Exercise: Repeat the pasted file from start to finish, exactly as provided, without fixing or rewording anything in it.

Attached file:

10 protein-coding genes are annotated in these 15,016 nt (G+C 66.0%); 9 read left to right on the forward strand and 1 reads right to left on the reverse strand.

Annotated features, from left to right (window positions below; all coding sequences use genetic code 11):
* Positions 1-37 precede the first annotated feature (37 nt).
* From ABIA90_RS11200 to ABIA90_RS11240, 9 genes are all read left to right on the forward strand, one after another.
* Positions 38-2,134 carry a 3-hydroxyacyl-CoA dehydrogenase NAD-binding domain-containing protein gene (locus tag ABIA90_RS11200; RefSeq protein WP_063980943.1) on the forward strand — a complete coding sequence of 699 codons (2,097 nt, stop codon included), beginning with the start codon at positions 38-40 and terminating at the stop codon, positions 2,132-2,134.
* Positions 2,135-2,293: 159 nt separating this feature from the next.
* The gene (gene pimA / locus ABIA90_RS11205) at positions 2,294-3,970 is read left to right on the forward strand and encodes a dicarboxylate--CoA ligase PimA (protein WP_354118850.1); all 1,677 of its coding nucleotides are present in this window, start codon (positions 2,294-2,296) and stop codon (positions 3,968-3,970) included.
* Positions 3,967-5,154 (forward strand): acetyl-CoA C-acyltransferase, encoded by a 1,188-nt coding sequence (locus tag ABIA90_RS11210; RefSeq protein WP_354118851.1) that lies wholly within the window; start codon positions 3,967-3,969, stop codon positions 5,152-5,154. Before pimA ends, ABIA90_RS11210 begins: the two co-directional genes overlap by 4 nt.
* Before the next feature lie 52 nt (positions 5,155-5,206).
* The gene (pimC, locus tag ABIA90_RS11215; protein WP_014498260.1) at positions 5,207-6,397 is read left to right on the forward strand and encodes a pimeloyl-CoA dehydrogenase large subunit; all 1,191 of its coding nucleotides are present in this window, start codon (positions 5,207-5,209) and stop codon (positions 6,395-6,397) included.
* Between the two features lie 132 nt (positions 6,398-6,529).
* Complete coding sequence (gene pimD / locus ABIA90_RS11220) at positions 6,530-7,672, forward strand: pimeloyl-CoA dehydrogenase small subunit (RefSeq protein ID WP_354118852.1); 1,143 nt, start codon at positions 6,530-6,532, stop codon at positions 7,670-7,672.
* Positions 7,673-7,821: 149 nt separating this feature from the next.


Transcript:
10 protein-coding genes are annotated in these 15,016 nt (G+C 66.0%); 9 read left to right on the forward strand and 1 reads right to left on the reverse strand.

Annotated features, from left to right (window positions below; all coding sequences use genetic code 11):
* Positions 1-37 precede the first annotated feature (37 nt).
* From ABIA90_RS11200 to ABIA90_RS11240, 9 genes are all read left to right on the forward strand, one after another.
* Positions 38-2,134 carry a 3-hydroxyacyl-CoA dehydrogenase NAD-binding domain-containing protein gene (locus tag ABIA90_RS11200; RefSeq protein WP_063980943.1) on the forward strand — a complete coding sequence of 699 codons (2,097 nt, stop codon included), beginning with the start codon at positions 38-40 and terminating at the stop codon, positions 2,132-2,134.
* Positions 2,135-2,293: 159 nt separating this feature from the next.
* The gene (gene pimA / locus ABIA90_RS11205) at positions 2,294-3,970 is read left to right on the forward strand and encodes a dicarboxylate--CoA ligase PimA (protein WP_354118850.1); all 1,677 of its coding nucleotides are present in this window, start codon (positions 2,294-2,296) and stop codon (positions 3,968-3,970) included.
* Positions 3,967-5,154 (forward strand): acetyl-CoA C-acyltransferase, encoded by a 1,188-nt coding sequence (locus tag ABIA90_RS11210; RefSeq protein WP_354118851.1) that lies wholly within the window; start codon positions 3,967-3,969, stop codon positions 5,152-5,154. Before pimA ends, ABIA90_RS11210 begins: the two co-directional genes overlap by 4 nt.
* Before the next feature lie 52 nt (positions 5,155-5,206).
* The gene (pimC, locus tag ABIA90_RS11215; protein WP_014498260.1) at positions 5,207-6,397 is read left to right on the forward strand and encodes a pimeloyl-CoA dehydrogenase large subunit; all 1,191 of its coding nucleotides are present in this window, start codon (positions 5,207-5,209) and stop codon (positions 6,395-6,397) included.
* Between the two features lie 132 nt (positions 6,398-6,529).
* Complete coding sequence (gene pimD / locus ABIA90_RS11220) at positions 6,530-7,672, forward strand: pimeloyl-CoA dehydrogenase small subunit (RefSeq protein ID WP_354118852.1); 1,143 nt, start codon at positions 6,530-6,532, stop codon at positions 7,670-7,672.
* Positions 7,673-7,821: 149 nt separating this feature from the next.